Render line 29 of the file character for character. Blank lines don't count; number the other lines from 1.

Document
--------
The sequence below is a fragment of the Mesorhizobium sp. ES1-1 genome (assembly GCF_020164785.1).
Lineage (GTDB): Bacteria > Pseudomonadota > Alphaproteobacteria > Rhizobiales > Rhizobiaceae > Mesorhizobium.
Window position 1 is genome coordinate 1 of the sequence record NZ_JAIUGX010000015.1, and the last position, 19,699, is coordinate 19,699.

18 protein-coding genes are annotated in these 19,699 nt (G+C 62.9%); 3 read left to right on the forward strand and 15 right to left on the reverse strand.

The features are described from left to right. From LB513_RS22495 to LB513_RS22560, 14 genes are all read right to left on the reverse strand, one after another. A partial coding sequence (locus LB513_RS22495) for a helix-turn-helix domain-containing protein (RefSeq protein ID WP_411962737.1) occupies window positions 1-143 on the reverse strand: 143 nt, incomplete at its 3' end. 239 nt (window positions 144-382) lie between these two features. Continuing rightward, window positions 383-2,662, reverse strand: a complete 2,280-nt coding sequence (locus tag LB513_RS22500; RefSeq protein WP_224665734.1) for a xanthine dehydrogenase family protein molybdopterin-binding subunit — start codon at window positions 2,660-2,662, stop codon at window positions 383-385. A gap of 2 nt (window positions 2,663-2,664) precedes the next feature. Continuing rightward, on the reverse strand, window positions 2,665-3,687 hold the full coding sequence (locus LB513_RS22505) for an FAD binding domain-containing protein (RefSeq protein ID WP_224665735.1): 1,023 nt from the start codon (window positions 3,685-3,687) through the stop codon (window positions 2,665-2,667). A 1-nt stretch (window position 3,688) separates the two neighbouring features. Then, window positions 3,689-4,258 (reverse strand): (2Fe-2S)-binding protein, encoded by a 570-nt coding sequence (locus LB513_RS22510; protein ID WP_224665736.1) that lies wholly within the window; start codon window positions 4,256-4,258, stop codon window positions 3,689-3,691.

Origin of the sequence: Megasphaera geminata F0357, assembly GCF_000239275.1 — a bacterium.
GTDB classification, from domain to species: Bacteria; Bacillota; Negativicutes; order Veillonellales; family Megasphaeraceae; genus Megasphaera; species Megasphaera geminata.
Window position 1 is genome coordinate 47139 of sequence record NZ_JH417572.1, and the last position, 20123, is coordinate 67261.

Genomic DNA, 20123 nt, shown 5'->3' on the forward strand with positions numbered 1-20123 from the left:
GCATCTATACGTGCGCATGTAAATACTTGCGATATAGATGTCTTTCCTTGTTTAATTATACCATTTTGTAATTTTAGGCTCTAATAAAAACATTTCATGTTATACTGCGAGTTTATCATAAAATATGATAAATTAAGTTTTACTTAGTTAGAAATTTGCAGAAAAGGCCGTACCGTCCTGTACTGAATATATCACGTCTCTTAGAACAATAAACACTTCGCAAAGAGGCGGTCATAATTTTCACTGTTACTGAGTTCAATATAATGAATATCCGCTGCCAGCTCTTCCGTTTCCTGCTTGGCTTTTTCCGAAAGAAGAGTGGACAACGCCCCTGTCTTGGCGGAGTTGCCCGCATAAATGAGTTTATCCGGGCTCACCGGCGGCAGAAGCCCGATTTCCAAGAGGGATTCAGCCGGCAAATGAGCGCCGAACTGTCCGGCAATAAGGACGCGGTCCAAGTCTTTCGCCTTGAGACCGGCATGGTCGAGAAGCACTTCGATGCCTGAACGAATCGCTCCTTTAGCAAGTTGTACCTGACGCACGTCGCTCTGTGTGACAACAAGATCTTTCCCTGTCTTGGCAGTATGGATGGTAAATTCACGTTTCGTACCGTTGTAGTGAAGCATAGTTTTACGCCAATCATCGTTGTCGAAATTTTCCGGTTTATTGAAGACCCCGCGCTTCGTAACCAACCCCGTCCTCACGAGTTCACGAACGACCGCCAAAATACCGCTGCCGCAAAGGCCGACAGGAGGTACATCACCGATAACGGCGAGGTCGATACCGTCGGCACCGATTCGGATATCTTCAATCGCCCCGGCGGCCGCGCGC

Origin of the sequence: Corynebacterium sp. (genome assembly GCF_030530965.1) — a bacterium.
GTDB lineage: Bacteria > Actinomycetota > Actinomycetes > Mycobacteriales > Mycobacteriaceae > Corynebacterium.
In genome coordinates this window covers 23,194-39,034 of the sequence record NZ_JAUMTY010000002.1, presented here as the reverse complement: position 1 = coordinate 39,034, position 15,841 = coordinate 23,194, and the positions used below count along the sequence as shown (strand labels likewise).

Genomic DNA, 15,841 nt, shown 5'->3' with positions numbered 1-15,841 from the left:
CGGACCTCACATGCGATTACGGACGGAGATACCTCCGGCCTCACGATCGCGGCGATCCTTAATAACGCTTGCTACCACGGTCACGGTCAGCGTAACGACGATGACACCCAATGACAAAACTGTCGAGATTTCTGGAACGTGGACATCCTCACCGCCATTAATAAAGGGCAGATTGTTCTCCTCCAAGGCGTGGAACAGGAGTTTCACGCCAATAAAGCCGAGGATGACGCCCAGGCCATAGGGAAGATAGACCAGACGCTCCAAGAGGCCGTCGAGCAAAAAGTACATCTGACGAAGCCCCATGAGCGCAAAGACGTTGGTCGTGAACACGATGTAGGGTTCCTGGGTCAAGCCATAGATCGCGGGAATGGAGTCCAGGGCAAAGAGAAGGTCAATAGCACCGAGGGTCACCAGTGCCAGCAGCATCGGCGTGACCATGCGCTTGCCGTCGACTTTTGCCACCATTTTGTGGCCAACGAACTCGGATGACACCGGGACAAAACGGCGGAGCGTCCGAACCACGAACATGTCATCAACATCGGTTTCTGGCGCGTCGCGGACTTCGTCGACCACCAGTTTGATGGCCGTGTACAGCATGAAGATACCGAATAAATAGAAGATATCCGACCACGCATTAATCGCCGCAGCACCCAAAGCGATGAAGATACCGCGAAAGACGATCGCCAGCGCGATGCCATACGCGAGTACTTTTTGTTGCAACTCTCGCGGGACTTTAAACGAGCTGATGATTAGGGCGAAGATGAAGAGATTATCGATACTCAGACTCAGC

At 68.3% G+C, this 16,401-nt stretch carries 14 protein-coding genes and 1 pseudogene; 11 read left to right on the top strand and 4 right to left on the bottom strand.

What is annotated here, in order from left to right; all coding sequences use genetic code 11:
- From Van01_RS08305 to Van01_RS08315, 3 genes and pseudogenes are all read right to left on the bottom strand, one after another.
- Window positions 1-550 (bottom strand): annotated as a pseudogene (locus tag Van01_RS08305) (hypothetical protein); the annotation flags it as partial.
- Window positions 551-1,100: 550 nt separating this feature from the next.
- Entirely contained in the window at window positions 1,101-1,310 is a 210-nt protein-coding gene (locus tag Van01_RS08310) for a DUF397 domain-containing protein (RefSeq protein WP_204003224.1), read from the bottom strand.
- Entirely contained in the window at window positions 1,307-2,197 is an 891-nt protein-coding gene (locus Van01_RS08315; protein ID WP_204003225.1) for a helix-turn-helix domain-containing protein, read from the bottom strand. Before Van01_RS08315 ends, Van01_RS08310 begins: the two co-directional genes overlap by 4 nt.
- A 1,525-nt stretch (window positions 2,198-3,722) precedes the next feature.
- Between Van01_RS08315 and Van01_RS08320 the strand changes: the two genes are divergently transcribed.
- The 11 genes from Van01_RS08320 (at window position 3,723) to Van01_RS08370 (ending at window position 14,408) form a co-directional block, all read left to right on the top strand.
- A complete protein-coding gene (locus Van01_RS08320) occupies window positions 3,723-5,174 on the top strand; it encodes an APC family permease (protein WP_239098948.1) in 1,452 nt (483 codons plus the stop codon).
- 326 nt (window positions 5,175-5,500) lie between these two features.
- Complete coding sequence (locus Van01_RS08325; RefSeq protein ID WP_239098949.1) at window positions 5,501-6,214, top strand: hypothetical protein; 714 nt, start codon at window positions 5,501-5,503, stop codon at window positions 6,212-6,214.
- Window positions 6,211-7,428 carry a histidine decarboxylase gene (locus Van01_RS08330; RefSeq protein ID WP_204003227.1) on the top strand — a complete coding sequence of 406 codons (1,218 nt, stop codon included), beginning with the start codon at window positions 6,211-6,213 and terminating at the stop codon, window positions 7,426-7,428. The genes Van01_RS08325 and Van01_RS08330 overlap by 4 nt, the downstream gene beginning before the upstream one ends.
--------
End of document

- Window positions 6,211-7,428 carry a histidine decarboxylase gene (locus Van01_RS08330; RefSeq protein ID WP_204003227.1) on the top strand — a complete coding sequence of 406 codons (1,218 nt, stop codon included), beginning with the start codon at window positions 6,211-6,213 and terminating at the stop codon, window positions 7,426-7,428. The genes Van01_RS08325 and Van01_RS08330 overlap by 4 nt, the downstream gene beginning before the upstream one ends.